I think the words are generated from a phonetic library so that may not be possible.
I am Spanish and we use the subject like the Italians do. The verb indicate who is the subject so is not necessary, but we use it to emphatize who do the acccion. I can say that I will go to the market and not use it. But if I use it is because I want to remark that I will go and I do not want another person to do it. Anyway, if you use always the subject is not an error. Sorry for my English, I hope you understand it.
because it ends in scrivo it means io scrivo = i write
io scrivo tu scrivi lui,lei (and it but i forgot) scrive noi scriviamo voi scrivete loro scrivono
so watch the ending of the words to know who it is refering to because in italy they don't really say io tu etc when they are speaking casually .. check out italian grammar on google
Please introduce the word before you ask me to translate it. Clicking on the word did not even bring up the translated word in the list, so how was I supposed to know?
That is unfortunately how DL works. It's very similar to immersion learning. You'll rarely find that translations are readily available if you are speaking to someone in the street, or in a shop. You'll get it wrong the first time, but then you'll know it for the next time!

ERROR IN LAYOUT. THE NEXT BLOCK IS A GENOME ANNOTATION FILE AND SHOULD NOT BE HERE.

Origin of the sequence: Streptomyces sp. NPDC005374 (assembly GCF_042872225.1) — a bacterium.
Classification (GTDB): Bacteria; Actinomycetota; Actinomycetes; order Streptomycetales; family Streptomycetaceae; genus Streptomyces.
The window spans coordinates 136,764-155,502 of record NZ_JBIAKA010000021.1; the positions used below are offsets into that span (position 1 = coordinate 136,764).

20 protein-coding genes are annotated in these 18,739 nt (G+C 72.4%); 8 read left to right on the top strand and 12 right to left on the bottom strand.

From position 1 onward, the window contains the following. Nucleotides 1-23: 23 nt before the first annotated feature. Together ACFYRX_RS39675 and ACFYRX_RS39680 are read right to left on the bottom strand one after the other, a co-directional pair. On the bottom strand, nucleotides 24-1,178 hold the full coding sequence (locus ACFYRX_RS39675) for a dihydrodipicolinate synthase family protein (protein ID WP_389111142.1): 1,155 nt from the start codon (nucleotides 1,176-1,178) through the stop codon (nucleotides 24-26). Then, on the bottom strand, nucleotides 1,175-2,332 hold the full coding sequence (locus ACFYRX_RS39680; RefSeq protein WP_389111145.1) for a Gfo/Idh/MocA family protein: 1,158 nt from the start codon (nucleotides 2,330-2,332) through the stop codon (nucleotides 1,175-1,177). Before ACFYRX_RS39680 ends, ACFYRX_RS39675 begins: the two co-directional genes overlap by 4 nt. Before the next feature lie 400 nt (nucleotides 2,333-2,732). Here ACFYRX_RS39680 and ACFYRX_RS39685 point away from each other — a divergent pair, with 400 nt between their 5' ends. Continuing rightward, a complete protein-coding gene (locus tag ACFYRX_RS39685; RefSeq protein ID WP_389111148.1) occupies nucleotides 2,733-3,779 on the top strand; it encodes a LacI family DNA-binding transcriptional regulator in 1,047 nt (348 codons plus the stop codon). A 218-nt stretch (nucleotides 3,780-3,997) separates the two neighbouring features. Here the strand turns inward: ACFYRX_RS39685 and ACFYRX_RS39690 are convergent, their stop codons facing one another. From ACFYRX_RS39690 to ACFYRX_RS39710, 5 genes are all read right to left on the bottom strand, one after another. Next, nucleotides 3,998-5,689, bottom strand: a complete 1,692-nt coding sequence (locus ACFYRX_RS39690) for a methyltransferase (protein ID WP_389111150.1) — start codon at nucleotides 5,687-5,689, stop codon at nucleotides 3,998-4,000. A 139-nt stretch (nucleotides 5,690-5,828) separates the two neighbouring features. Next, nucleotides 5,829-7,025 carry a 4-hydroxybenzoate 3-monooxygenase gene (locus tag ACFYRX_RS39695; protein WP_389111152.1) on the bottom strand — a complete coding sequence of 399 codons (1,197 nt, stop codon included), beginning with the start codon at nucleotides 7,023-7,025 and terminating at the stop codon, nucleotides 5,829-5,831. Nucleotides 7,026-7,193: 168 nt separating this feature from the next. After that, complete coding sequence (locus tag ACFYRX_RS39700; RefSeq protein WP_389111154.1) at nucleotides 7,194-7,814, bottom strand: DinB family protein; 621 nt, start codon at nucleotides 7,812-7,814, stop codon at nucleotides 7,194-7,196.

In Italian, it is common to leave out the personal pronoun, which is obvious from the ending of the verb. Including it marks 'io' as opposed to someone else, in other words moves the emphasis from the verb to the subject.
I wrote prescription and got it right. In English a recipe is something quite different, do Italians use the same word for bothè
Rx, used in English to indicate a prescription, actually came from recipe (for a medicine from a doctor)
Why is it needed sometimes to write either double c or just one c? Do they have different pronounciation?
As an Anglophone, I think that "I write the recipe" and "I write out the recipe" (which I used here - wrongly) are virtually the same. The first implies creation, the second implies copying out. Is there a phrase in Italian that makes that distinction?
Since I practice Portuguese, French, and German daily, I keep unnecessarily gargling my "r" on Italian words that begin with the letter "r". XD
One letter wrong, and i'm marked wrong. Sny other time I get a notification that I have a typo error, and am given it as right.
If a one-letter typo results in something that is not a word, it’s counted as an innocent mistake.
If a one-letter typo results in a valid word, Duo thinks you deliberately used the wrong word because you had learned incorrectly and tells you it’s wrong.
For example, if you typo “house” as “nouse”, it’ll accept it as just a typo. But if you write “mouse” by mistake, it’ll tell you that you used the wrong word and count it as a mistake.